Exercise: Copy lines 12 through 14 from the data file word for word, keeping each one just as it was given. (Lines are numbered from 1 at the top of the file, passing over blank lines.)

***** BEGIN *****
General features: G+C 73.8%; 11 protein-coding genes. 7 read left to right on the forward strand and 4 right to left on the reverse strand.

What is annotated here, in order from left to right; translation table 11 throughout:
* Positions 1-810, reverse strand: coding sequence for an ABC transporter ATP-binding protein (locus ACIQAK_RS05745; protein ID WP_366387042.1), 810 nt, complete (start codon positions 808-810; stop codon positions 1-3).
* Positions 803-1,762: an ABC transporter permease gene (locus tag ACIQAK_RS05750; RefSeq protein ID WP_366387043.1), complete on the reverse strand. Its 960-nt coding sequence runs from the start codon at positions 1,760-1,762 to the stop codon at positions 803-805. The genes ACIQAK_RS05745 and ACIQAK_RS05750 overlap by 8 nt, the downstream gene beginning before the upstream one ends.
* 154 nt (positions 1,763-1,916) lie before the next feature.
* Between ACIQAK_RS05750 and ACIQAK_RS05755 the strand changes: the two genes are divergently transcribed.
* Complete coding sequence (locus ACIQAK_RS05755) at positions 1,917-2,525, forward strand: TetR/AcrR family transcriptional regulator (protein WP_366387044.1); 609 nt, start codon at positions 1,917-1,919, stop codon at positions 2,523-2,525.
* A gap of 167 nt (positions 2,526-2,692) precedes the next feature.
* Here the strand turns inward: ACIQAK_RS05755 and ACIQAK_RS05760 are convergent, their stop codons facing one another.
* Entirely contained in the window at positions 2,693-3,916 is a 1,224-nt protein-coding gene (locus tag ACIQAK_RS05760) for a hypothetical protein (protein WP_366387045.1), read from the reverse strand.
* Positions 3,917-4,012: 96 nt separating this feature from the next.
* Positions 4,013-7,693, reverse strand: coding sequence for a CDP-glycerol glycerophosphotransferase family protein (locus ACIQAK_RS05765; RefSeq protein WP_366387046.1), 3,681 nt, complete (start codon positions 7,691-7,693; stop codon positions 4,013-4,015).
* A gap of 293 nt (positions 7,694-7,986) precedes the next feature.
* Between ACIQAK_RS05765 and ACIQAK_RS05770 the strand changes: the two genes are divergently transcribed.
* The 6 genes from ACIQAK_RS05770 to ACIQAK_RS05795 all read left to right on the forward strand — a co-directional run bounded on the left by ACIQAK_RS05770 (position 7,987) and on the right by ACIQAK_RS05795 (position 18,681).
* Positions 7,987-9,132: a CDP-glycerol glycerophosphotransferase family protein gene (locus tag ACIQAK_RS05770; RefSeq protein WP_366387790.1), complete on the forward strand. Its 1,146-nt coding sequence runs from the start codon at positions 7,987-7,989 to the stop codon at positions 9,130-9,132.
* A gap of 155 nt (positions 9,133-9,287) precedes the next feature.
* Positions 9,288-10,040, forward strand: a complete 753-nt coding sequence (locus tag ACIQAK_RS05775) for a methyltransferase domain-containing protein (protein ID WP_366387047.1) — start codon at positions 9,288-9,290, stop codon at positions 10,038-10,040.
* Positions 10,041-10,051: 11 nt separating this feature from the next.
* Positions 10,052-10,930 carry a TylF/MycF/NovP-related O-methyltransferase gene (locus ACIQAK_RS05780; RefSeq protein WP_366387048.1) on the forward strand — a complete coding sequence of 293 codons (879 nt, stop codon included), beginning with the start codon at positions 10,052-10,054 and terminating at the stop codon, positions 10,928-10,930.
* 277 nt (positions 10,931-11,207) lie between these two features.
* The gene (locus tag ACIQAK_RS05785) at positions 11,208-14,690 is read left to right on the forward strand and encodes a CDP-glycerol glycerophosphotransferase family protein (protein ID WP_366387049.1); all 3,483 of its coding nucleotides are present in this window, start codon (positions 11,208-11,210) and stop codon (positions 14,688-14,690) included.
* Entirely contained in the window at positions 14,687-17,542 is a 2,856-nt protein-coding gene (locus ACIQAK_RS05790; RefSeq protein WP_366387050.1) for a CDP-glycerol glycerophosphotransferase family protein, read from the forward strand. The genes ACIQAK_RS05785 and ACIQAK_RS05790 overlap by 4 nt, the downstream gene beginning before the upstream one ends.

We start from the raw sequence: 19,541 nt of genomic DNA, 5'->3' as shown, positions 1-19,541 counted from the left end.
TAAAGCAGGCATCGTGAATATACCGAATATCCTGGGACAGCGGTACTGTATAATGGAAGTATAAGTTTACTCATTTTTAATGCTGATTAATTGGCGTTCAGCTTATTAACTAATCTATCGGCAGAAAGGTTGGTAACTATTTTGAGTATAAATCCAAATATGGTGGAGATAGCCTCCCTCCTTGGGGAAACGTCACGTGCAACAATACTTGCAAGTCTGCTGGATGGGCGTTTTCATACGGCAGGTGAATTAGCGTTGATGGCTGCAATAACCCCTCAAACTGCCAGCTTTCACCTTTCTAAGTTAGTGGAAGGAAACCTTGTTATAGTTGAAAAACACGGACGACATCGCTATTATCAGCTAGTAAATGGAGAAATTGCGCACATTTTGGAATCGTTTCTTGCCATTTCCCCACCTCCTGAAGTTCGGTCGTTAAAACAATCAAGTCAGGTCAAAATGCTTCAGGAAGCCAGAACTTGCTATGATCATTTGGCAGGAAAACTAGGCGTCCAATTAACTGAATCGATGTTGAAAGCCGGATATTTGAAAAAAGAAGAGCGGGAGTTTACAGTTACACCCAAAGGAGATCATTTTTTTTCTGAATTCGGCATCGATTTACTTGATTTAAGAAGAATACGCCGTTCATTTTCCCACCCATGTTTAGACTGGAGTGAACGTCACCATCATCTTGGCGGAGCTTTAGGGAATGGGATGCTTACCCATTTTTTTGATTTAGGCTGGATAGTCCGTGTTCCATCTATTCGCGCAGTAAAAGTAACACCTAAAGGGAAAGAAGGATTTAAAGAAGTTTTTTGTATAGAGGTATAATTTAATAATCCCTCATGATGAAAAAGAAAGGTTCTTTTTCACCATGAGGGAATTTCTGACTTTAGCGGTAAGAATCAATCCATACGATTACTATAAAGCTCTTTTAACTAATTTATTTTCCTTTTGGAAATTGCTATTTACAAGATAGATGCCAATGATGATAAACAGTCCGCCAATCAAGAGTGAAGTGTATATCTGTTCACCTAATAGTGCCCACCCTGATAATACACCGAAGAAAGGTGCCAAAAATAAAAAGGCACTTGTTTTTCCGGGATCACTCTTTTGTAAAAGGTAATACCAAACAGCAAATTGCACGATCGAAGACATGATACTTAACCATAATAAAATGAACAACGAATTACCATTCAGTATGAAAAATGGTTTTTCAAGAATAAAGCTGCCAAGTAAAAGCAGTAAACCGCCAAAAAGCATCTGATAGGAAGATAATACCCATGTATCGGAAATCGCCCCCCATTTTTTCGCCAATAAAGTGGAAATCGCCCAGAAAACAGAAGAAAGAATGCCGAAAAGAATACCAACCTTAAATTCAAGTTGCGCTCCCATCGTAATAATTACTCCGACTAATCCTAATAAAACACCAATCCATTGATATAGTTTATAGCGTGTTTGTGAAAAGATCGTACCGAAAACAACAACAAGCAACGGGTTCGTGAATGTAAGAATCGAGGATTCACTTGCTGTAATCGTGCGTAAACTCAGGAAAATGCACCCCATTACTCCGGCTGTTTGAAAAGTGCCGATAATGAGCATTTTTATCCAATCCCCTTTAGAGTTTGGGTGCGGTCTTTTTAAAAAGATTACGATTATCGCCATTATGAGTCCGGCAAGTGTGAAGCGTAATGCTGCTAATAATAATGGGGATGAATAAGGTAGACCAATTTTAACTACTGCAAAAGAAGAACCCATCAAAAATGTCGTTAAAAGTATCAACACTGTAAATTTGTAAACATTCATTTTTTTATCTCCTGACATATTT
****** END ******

* Positions 4,013-7,693, reverse strand: coding sequence for a CDP-glycerol glycerophosphotransferase family protein (locus ACIQAK_RS05765; RefSeq protein WP_366387046.1), 3,681 nt, complete (start codon positions 7,691-7,693; stop codon positions 4,013-4,015).
* A gap of 293 nt (positions 7,694-7,986) precedes the next feature.
* Between ACIQAK_RS05765 and ACIQAK_RS05770 the strand changes: the two genes are divergently transcribed.